An Ode to the Corporate Communication (not only for Product Owners)

Alexander Abramovich
6 min readSep 1, 2022


The world-praised Israeli startup culture relies heavily on disruptive execution. There are famous quotes in Hebrew on pushing the boundaries like “jump above your belly button and hope to survive” or “start from the hardest effort you can and keep increasing slowly”. The cut-to-the-chase communication style naturally comes as a part of the aggressive way of managing people and processes. You manifest, you do, you hit the jackpot (and win respect).

Well integrated with these values I came to Agoda in 2016 to take ownership of the booking engine team. During 3 sprints only, the long-awaited features were deployed to production, the dev team velocity increased by 32% (leaving the previous Product Owners’ in my wake), my ego felt saturated and I was sure that all the good news about us would glitter like a rainbow in the sky.

Instead, a bitter surprise came when my colleagues started to refer to communication problems describing how I do things. Being a talkative and empathetic person capable to lead and inspire people (the dev team smiles were getting shinier every daily stand-up), I subconsciously denied any issues with my communication style.

I’ve learned how easy it is to break the trust with numerous coworkers including senior management. I’ve done the homework on how not to cause that situation. These lessons became one of the best transformative professional experiences I have had in my life, allowing me to contribute as a Chief Product Officer at several startups consecutively.

🧠 Why?

Let’s start with a few points on the importance of plausible corporate communication:

  • The larger the company is, the more crucial communication becomes for enabling ֿits operations. Talking right helps shape the things before they actually happen: the better you aim the sharper your shot.
  • Product Owners typically operate in a matrix management environment, i.e. leading without authority, mostly being qualified by their personal attitude. To make things happen you need people to understand which results you want to achieve and how you want to do it.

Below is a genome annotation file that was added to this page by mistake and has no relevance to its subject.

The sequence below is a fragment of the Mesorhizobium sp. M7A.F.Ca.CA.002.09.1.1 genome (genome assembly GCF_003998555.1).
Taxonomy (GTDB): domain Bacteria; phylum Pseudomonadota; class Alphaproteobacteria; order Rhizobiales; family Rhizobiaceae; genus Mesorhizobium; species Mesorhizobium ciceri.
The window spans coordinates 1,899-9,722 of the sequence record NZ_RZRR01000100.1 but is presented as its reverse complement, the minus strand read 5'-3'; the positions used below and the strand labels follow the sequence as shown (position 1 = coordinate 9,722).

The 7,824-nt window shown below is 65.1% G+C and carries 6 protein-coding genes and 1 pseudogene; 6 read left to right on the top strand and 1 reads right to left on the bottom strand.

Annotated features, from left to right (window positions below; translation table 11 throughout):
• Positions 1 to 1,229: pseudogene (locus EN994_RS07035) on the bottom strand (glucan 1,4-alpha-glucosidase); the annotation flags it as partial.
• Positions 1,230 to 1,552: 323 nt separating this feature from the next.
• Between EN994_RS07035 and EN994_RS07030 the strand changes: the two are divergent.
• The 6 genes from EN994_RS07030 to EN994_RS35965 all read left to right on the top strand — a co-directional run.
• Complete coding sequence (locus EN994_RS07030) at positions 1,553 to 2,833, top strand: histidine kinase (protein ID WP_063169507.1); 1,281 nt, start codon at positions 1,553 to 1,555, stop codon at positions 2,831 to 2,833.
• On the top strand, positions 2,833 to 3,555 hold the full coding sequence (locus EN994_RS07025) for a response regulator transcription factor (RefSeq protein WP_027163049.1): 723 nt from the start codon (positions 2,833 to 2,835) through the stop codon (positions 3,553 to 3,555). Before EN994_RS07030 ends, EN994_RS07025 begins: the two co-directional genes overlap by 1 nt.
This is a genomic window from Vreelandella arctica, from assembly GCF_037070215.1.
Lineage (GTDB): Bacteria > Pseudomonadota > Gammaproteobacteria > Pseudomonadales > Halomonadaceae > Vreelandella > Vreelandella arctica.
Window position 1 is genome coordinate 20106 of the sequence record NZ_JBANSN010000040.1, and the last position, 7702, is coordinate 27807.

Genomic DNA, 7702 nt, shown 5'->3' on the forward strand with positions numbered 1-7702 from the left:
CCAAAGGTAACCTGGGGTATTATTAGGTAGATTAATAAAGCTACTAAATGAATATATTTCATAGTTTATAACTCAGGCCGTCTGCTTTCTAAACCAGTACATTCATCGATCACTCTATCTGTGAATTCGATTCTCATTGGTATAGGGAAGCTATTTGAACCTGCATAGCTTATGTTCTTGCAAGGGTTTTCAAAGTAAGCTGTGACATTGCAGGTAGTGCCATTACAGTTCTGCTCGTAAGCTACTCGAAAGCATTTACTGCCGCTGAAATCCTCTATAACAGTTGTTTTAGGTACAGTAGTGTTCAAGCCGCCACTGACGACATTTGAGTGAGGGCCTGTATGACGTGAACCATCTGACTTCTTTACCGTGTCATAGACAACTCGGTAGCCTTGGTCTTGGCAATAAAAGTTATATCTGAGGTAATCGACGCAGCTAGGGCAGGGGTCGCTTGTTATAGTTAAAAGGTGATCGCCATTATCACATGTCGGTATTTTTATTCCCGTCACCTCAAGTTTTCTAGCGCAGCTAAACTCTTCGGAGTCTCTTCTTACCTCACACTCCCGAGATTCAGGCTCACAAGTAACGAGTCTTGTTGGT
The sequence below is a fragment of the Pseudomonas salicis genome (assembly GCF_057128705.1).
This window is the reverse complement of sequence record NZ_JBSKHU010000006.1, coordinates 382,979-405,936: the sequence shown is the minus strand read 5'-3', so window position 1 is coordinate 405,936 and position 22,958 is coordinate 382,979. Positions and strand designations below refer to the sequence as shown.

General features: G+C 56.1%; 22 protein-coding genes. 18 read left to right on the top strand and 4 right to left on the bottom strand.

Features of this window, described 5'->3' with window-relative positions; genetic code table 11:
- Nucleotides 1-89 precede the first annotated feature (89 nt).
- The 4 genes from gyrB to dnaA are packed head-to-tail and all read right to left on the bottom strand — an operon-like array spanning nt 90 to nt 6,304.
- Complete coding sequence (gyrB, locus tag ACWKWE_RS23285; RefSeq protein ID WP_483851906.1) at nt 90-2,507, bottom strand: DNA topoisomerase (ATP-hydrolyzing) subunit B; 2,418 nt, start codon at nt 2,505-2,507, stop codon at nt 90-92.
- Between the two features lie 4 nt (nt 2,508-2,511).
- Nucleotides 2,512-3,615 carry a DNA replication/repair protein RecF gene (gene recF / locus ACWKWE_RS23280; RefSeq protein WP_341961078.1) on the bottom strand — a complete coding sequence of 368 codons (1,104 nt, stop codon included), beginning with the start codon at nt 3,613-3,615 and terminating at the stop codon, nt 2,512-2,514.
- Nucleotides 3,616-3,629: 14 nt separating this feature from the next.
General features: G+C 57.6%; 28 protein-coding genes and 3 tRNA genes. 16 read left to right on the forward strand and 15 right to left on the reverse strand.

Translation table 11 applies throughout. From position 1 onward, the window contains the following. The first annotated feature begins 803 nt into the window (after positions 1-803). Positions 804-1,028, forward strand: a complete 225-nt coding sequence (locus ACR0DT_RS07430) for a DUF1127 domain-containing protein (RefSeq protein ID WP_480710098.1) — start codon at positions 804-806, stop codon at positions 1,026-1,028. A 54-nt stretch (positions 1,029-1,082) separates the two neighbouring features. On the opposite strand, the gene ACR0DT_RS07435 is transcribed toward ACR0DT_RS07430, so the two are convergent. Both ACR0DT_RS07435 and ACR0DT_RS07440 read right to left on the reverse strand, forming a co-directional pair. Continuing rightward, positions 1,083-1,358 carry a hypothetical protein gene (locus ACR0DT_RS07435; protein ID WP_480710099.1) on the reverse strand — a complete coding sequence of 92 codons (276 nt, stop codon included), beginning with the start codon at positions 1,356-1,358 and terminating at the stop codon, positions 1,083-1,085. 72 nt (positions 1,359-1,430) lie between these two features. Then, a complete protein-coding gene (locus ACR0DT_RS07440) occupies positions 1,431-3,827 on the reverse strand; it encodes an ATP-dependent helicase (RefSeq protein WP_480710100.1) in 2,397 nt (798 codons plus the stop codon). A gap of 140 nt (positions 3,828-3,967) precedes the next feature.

• You need people to trust you. You should be perceived as an authority: a knowledgeable go-to guy and an exemplary problem solver.
  • Your reputation is anchored on your external image, How you communicate and how you look matters.

🚀 How?

You want to drive things forward, onboard allies, open new doors for professional growth, innovate, lead frontline projects in the company and be perceived as a valuable colleague by all your peers. Here’s my essential list of actionable dos and don’ts:

  • Most likely, your first 1–2 weeks in the company will start with interviewing people you will be working with. Listen a lot, understand their pains and challenges then ask a few questions to the point. Use these meetings to “read” these people and to create the first positive impression about yourself. Bringing value a short time after (such as tackling an anticipated low-hanging fruit) will be a huge plus to your corporate karma score.
  • Your colleagues (just like you) are likely to be overwhelmed with their daily tasks and quarterly KPIs. Their brains (just like yours) are booming with tons of things all the time, including when they come to your meeting. Ensure to set the right context from the very start, provide the background, and don’t forget to send an agenda ahead of the meeting time.
  • Remember that your mission is to get things done. Define the meeting agenda, and stick to it! Ensure the alignment, agree on the outcome and progress to achieve it, narrowing the discussion to (a) who is doing what and (b) when it should happen. Extend the meeting scope if only and only if it’s absolutely necessary.
  • Don’t confuse small talk with friendliness! Differentiate between acting friendly and being friends. This tip is particularly important for those less familiar with American culture. These typical icebreaker questions will only last a few minutes. Therefore, if asked “How’s the weather?” don’t start by sharing personal stories like how fun it was drunkenly riding your bike home through the rainy night. Leave these for the team-building events when your reputation is solidified.